Nothing Hipster About It

SourceSource is a company that was founded in Israel with a focus on sandals and tactical gear. With its success in these arenas, Source started producing hydration packs such as the dual-bladder Divide reservoir that we recently tested. The Hipster is one of Source’s newest packs that takes the more modern approach of concentrating the pack’s weight on the rider’s waist.

Tech Info:

The Hipster is a belt system that fits around the rider’s waist, changing the center of gravity. This belt uses a 1.5-liter reservoir that spreads out around the belt. The reservoir uses Source’s WidePac Closure, which allows riders to clean out the bladder with ease and makes for quicker access and sealing. The bladder also uses Source’s GrungeGuard Technology, which keeps bacteria from growing via an anti-microbial coating.

The belt has an adjustable strap that allows riders to snug up the tension, depending on waist size. Along with the belt is a harness with thin shoulder straps to give the belt a little more stability. The end of the tube has a small magnetic clip that allows it to sit in place on the front of the belt for easy access when riding. The Hipster is available in three colors and retails for $90.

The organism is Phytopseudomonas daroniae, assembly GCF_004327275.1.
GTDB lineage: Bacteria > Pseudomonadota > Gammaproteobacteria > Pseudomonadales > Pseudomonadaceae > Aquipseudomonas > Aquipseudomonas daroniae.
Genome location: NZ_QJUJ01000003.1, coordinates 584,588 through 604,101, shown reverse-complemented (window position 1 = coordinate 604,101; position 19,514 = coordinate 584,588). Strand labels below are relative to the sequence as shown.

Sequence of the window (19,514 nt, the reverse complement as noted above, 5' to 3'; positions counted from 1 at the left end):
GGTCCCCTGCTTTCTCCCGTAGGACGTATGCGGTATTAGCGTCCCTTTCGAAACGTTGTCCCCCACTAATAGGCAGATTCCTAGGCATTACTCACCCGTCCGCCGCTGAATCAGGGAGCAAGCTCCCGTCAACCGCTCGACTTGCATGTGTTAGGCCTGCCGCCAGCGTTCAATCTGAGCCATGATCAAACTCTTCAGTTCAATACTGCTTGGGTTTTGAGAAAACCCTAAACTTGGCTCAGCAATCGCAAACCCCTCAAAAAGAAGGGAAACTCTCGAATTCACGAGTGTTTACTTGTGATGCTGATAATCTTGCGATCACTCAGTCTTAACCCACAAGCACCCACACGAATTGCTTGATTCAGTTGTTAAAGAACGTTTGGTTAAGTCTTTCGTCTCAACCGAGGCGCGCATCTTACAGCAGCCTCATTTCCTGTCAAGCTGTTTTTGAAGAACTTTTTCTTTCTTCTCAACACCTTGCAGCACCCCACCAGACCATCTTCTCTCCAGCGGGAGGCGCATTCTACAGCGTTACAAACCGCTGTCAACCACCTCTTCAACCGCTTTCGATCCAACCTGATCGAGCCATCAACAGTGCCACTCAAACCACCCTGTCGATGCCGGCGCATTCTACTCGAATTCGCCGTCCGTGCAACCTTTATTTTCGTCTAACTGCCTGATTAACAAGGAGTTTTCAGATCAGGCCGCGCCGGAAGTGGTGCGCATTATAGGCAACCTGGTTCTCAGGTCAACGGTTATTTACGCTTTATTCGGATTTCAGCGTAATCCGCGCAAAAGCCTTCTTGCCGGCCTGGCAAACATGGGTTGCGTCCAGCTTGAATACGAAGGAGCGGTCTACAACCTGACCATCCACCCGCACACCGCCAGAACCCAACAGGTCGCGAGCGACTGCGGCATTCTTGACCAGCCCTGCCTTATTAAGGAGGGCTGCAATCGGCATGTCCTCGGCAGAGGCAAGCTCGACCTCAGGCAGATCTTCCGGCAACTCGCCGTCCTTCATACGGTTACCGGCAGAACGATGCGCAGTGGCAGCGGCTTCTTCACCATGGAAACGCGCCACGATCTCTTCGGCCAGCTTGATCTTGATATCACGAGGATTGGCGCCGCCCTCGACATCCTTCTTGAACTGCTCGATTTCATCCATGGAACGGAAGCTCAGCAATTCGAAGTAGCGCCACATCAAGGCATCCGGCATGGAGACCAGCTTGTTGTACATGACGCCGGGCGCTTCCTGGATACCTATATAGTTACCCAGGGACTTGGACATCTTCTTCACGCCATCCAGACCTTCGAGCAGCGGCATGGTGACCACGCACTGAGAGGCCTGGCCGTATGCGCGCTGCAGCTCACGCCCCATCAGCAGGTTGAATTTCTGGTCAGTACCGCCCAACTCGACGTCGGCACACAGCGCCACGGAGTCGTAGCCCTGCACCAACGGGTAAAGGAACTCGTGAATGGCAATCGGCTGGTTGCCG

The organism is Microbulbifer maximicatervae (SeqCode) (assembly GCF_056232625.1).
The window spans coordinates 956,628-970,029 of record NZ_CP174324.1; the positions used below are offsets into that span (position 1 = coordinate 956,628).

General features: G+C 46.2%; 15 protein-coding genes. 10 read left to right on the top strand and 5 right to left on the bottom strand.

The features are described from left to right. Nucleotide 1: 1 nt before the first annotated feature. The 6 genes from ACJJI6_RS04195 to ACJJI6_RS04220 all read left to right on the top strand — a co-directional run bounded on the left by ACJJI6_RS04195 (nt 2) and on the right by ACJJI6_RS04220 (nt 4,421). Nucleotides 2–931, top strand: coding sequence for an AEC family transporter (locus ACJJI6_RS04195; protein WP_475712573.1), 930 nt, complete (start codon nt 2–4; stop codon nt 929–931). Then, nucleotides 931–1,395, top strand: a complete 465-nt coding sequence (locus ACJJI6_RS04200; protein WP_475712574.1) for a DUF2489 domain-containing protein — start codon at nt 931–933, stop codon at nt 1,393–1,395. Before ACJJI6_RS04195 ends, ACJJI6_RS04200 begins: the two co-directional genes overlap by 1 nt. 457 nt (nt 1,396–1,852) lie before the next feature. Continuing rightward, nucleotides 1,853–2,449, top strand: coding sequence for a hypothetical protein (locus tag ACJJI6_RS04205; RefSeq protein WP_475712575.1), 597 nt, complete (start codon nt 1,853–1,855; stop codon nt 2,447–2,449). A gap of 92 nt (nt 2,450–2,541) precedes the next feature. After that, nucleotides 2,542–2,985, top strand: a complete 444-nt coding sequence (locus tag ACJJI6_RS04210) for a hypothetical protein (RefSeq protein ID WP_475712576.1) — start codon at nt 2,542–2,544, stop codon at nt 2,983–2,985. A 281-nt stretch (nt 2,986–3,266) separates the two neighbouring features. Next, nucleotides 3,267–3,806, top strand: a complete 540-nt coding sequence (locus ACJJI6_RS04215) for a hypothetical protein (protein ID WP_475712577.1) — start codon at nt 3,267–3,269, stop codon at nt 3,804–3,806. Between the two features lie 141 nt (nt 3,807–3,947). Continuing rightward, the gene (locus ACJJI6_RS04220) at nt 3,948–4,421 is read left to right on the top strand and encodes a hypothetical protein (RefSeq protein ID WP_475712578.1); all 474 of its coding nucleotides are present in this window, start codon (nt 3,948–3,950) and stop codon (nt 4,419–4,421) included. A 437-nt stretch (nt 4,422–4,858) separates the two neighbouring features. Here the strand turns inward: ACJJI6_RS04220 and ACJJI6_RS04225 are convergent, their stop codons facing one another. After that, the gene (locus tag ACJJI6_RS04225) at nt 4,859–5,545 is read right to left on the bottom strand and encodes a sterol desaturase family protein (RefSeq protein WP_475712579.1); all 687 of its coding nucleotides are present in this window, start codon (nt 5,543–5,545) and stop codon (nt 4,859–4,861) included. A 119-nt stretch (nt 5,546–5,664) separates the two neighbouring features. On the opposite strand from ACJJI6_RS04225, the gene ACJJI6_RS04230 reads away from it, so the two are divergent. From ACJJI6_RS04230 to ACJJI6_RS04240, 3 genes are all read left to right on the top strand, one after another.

On the Trail:

Filling the bladder was pretty straightforward, despite the odd shape. Popping the bladder into the pack took a little finesse, but once we got it settled it stayed snug and didn’t slosh around. The shoulder straps are long enough to accommodate average Joes and NBA players alike.hipster-hydration-belt

It took a couple rides for our test riders to get used to the different design of the Hipster, but once we adjusted we were pleased with the concept. Our backs were able to breathe, and we didn’t get overheated, even on hot summer rides. The drinking tube was fairly easy to access, and the magnetic clip held it in place, even over rowdy sections of trail. The 1.5-liter bladder gave us more than enough water for longer rides in the desert and still hasn’t grown any mold. The harness gave the whole system more stability, but a couple of our test riders would have liked a set of thin pads where the straps went over our shoulders. The harness is easily removed if you prefer not to use it. Regardless, the overall fit of the Hipster was snug and comfortable. The weight of the Hipster felt evenly distributed, and it felt more natural ripping down steep sections of trail.



• Holds enough water for very long rides
• Exceptional reservoir with no funky plastic taste
• Snug and stable fit


• Shoulder straps need pads
• Needs slightly bigger pockets


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